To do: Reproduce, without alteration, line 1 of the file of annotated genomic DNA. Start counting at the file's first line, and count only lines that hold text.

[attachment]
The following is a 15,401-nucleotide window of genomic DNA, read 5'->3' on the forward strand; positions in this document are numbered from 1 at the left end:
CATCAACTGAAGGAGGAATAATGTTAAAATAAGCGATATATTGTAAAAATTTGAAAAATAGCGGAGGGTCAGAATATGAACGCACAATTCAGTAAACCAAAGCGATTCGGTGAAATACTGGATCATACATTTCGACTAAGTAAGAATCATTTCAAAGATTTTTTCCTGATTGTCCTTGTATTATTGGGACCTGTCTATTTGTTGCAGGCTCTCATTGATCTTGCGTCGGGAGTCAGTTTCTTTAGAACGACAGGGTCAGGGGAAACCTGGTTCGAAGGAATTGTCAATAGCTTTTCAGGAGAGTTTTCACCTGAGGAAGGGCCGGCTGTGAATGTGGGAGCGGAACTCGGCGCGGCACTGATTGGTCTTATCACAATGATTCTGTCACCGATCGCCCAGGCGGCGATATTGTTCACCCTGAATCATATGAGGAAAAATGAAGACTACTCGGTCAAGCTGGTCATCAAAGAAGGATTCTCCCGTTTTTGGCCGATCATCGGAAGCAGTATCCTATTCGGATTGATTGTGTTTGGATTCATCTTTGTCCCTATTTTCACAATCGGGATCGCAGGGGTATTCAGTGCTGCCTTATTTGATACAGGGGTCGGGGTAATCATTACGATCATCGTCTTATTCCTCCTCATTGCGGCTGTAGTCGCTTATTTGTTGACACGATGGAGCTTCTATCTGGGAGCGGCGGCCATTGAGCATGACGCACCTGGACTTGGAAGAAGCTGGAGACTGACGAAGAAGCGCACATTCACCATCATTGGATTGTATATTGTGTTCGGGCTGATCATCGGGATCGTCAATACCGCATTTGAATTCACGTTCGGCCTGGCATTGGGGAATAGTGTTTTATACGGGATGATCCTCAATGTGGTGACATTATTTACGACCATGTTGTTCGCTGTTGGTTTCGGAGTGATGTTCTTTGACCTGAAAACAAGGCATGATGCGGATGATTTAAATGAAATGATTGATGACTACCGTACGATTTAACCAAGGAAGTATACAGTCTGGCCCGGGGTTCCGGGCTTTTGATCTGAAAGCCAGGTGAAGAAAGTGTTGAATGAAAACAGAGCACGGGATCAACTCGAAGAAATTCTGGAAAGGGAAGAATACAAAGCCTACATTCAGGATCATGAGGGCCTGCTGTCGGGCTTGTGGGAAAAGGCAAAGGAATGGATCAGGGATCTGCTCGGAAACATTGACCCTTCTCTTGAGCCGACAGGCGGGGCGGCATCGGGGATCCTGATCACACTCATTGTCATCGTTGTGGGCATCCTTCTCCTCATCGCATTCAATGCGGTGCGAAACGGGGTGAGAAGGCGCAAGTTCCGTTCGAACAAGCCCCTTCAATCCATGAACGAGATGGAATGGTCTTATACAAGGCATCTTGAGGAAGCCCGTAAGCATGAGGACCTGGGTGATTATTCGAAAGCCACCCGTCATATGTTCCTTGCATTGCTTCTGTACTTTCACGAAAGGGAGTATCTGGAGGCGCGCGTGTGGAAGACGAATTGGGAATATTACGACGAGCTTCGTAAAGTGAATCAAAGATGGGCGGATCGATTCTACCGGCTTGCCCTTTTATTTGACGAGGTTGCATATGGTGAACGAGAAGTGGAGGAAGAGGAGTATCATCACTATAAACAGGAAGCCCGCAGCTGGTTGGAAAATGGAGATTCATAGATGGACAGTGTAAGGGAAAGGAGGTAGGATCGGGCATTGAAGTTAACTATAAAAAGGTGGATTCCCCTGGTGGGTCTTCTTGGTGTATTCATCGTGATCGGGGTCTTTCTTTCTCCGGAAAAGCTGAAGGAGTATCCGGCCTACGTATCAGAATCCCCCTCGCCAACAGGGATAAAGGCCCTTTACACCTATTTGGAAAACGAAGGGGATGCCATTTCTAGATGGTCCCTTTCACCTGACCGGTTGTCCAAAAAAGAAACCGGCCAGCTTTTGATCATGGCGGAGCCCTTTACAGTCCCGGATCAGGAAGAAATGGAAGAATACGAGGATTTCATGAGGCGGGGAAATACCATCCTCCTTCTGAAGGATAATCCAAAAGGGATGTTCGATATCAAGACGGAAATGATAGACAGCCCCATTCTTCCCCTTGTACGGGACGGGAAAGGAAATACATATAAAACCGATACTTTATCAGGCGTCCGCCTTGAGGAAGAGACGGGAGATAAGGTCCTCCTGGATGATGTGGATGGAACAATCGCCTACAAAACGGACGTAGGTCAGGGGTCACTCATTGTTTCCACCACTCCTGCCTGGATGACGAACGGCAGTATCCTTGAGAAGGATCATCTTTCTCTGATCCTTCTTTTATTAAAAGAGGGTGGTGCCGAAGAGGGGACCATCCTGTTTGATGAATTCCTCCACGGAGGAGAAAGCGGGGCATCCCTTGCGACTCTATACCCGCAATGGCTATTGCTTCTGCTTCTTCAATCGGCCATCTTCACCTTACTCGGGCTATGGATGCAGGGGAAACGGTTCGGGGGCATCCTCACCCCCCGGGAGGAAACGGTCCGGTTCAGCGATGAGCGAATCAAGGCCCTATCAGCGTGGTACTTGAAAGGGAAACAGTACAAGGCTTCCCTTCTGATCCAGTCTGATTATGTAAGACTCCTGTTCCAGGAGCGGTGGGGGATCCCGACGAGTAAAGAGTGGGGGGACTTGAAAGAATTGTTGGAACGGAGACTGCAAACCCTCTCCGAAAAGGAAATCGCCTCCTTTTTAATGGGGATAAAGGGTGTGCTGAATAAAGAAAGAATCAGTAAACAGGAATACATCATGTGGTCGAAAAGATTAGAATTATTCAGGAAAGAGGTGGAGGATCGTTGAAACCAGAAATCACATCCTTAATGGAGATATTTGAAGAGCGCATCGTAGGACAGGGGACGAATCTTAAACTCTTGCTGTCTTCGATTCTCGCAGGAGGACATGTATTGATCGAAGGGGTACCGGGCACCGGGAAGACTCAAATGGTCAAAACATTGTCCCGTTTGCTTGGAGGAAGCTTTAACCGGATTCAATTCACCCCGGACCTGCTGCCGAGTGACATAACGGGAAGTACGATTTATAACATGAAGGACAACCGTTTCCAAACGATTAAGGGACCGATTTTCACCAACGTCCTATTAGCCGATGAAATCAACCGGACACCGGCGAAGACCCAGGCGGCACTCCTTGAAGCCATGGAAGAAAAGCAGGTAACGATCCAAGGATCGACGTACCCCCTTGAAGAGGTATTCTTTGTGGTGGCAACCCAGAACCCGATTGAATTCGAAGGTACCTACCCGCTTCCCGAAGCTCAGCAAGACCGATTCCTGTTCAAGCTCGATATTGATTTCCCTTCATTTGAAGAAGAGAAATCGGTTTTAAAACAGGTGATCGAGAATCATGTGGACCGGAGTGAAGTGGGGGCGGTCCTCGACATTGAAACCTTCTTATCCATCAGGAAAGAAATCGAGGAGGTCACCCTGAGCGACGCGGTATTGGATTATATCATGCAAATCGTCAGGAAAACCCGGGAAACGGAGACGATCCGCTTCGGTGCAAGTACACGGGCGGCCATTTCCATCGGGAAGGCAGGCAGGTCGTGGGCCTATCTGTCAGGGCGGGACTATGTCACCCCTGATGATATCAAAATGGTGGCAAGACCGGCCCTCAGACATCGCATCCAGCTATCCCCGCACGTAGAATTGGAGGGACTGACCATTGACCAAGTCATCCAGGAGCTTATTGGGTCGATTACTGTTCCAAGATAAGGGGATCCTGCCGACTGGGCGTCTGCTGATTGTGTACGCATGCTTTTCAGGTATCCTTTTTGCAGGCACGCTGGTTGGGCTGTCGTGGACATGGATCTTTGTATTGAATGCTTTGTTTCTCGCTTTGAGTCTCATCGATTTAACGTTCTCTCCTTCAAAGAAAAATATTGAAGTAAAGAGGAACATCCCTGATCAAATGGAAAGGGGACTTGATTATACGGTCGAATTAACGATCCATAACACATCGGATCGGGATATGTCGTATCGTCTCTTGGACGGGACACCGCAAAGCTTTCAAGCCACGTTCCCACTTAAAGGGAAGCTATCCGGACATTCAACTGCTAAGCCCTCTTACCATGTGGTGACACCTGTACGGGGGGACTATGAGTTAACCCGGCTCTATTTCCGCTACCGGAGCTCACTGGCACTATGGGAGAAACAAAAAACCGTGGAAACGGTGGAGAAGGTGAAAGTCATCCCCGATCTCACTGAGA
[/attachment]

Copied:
The following is a 15,401-nucleotide window of genomic DNA, read 5'->3' on the forward strand; positions in this document are numbered from 1 at the left end: